Author: Andreas Kupries <email@example.com> Author: Joe English <firstname.lastname@example.org> Author: Larry Virden <email@example.com> State: Draft Type: Informative Vote: Pending Created: 24-Mar-2004 Post-History:
This document is an informational adjunct to  "Tcl Modules", describing a number of choices for the management of Tcl Modules in environments with more than one version of the Tcl core installed. It lists these choices and then discusses their relative merits and problems.
Background and Motivation
A regular package can perform checks in its "pkgIndex.tcl" file regarding the environment the package would be loaded into should it be requested, and make the creation of its "provide script" dependent on the result. In other words, it is able to prevent its registration, making it invisible to the Tcl interpreter in question if the environment is not right (for example, if the interpreter is too old a version of Tcl).
A Tcl module cannot do this as its "provide script" is generated by the module system.
In a controlled environment, like wrapped applications of any form this is a complete non-issue as we can assume that only those modules are installed which are not only required, but needed.
This is no problem either for installations with only one version of the Tcl core. It is believed that this is currently the majority of cases.
The change breaks only environments with several coexisting Tcl installations which share package directories among them and rely on the index scripts to prevent the registration of packages in unsuitable interpreters.
Another situation where the change can break things is an environment with a single version of the interpreter, and the version of that interpreter is changed, upgraded, or downgraded. Packages for one version may not work anymore with the new version, or a different version of the package has to be selected from among the installed versions. This situation can be viewed as having multiple version of Tcl, however over time instead of space.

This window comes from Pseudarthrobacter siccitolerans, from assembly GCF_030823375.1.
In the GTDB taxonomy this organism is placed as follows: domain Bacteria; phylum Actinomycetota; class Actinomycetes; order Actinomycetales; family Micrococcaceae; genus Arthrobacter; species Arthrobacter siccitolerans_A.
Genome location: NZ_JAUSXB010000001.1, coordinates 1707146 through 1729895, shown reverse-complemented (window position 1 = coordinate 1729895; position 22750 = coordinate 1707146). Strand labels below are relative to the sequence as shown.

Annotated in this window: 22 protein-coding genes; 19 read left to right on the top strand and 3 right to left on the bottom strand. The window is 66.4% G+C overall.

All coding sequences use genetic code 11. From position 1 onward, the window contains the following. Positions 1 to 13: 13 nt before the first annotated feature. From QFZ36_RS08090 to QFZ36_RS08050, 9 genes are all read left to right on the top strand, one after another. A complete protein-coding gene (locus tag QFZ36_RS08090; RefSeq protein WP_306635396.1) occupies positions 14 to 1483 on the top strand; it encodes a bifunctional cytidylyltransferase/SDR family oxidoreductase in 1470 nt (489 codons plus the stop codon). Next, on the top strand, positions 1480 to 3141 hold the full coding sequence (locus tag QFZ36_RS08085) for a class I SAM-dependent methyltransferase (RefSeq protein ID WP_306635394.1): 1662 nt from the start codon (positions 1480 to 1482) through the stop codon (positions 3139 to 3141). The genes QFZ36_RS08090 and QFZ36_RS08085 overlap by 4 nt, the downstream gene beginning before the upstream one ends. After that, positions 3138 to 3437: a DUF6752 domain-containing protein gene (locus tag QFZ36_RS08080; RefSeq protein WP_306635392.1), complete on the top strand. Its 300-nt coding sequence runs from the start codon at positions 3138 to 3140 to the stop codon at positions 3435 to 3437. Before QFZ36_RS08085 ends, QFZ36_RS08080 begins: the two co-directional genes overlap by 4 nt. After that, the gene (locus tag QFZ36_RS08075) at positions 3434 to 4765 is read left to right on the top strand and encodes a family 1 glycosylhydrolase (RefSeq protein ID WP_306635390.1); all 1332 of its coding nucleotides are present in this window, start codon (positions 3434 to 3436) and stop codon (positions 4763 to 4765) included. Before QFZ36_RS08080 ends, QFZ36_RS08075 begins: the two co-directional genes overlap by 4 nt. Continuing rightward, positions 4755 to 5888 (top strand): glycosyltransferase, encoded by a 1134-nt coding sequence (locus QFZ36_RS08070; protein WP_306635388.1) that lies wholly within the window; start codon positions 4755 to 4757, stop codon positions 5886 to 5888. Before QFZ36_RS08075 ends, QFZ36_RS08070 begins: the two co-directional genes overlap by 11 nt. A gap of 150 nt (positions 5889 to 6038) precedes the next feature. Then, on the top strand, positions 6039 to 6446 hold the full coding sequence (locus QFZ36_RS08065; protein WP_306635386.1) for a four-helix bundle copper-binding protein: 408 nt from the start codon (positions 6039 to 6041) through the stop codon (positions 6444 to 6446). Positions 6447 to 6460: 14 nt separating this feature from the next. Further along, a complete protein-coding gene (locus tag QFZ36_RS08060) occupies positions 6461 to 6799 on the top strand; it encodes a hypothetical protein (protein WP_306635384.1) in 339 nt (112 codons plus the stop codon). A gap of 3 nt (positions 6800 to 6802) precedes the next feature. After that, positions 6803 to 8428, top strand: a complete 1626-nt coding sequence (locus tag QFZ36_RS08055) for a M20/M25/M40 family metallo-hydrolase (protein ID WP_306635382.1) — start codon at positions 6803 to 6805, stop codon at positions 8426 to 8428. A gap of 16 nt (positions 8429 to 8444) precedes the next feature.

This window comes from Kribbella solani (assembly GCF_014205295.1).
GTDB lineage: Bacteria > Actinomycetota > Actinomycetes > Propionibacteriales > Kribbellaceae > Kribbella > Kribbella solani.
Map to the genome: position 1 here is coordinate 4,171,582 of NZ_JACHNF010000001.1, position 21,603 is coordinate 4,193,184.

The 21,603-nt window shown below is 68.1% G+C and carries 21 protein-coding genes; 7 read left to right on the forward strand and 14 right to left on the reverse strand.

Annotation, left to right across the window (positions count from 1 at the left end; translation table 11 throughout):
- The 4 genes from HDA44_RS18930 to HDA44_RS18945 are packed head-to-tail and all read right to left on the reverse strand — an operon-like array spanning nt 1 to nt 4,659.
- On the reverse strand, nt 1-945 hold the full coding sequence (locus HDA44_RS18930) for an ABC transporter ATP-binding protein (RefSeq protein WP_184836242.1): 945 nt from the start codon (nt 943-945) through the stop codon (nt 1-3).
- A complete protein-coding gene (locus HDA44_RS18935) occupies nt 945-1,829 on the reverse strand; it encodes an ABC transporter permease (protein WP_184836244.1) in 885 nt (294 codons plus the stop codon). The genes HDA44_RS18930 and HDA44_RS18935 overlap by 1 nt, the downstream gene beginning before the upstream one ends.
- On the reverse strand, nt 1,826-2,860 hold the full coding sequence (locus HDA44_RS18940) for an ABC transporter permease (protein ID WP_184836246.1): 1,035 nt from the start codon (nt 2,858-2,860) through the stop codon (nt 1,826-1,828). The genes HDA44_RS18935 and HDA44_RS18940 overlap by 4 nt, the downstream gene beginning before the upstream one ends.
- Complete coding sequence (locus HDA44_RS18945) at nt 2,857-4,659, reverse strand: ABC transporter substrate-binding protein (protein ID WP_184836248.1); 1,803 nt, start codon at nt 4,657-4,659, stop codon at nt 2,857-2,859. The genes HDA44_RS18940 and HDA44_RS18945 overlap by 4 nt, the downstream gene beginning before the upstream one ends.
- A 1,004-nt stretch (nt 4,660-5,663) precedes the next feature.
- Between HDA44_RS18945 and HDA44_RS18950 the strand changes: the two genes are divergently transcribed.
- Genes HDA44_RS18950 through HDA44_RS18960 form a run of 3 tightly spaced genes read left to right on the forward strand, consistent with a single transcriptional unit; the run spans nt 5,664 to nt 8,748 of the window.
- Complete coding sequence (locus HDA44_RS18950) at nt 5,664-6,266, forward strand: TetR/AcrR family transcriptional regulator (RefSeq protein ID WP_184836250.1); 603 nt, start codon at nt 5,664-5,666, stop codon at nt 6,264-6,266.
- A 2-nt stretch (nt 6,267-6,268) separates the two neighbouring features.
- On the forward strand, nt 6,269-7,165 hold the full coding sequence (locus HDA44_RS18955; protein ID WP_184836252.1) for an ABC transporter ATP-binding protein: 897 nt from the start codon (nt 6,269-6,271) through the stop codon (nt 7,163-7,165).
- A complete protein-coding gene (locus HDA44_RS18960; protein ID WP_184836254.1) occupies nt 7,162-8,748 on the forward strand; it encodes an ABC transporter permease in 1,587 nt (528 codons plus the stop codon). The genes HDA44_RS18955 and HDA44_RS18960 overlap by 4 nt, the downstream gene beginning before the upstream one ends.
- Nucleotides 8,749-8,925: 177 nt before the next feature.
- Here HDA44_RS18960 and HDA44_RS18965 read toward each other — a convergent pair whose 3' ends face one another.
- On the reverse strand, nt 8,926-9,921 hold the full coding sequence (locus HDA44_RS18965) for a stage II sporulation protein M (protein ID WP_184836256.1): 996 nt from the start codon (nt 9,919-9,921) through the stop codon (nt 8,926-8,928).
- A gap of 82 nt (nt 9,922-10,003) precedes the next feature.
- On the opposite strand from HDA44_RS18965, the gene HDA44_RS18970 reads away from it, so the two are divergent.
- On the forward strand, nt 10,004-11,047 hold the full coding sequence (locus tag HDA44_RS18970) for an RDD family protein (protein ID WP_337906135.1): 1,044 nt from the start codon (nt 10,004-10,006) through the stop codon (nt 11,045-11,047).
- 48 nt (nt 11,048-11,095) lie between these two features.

For the environments with multiple versions of Tcl in space a number of possible solutions are explained in the next section.
All solutions are done outside of the Tcl interpreter, in the filesystem.
Each interpreter has its own part of the filesystem. Modules required in several of them are copied around. Modules not required are not copied. This is easy. It requires more disk space; however that is cheap.
Same as above, but use hard- and/or soft-links instead of copying. Modules not eligible somewhere are not linked.
This schema can also be used to maintain a central repository, which is just a directory tree containing all module files in their proper locations. Then link the packages which should be visible to an interpreter into their respective directory trees.
This makes the creation of test environments with a known set of packages very easy as well.
Keep the modules in several directory trees as wanted and/or needed by sharing requirements and then set the list of search paths used by an interpreter to exactly those trees which have the modules required/usable by it.
Changes over Time
Note that the default paths set down in  ease the management, as each Tcl shell will not only have its own space, but also access to extensions for all minor versions which came before it. This means that placing an extension into the directory for the smallest version of Tcl supporting it will make this extension available to this minor version and all the versions which come after and share the major version. This is the right thing almost all of the time.
Only extensions using internal interfaces will have to be dealt with separately.
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According to Don Porter the given solutions will not scale.
This document has been placed in the public domain.